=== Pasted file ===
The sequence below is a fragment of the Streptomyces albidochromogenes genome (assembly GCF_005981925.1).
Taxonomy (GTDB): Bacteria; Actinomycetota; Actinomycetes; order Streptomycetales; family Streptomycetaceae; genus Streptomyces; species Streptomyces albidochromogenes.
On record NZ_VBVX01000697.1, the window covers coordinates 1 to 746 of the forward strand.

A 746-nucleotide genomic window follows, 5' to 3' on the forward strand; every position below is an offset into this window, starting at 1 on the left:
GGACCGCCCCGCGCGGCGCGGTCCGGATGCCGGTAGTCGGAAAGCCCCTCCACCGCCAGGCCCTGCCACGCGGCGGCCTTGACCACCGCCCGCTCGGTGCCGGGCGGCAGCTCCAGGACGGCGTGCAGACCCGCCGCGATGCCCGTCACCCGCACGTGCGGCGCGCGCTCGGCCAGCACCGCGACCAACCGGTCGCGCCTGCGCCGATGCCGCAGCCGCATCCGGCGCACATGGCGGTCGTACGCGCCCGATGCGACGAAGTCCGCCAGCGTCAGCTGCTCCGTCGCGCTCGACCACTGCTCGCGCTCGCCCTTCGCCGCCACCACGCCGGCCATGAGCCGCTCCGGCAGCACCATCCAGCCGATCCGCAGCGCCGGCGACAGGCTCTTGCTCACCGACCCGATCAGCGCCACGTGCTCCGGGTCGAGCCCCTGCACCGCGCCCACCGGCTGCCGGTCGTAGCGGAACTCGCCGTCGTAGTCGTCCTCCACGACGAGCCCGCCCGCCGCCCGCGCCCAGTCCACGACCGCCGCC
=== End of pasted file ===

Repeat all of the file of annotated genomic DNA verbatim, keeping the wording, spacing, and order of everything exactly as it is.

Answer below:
The sequence below is a fragment of the Streptomyces albidochromogenes genome (assembly GCF_005981925.1).
Taxonomy (GTDB): Bacteria; Actinomycetota; Actinomycetes; order Streptomycetales; family Streptomycetaceae; genus Streptomyces; species Streptomyces albidochromogenes.
On record NZ_VBVX01000697.1, the window covers coordinates 1 to 746 of the forward strand.

A 746-nucleotide genomic window follows, 5' to 3' on the forward strand; every position below is an offset into this window, starting at 1 on the left:
GGACCGCCCCGCGCGGCGCGGTCCGGATGCCGGTAGTCGGAAAGCCCCTCCACCGCCAGGCCCTGCCACGCGGCGGCCTTGACCACCGCCCGCTCGGTGCCGGGCGGCAGCTCCAGGACGGCGTGCAGACCCGCCGCGATGCCCGTCACCCGCACGTGCGGCGCGCGCTCGGCCAGCACCGCGACCAACCGGTCGCGCCTGCGCCGATGCCGCAGCCGCATCCGGCGCACATGGCGGTCGTACGCGCCCGATGCGACGAAGTCCGCCAGCGTCAGCTGCTCCGTCGCGCTCGACCACTGCTCGCGCTCGCCCTTCGCCGCCACCACGCCGGCCATGAGCCGCTCCGGCAGCACCATCCAGCCGATCCGCAGCGCCGGCGACAGGCTCTTGCTCACCGACCCGATCAGCGCCACGTGCTCCGGGTCGAGCCCCTGCACCGCGCCCACCGGCTGCCGGTCGTAGCGGAACTCGCCGTCGTAGTCGTCCTCCACGACGAGCCCGCCCGCCGCCCGCGCCCAGTCCACGACCGCCGCC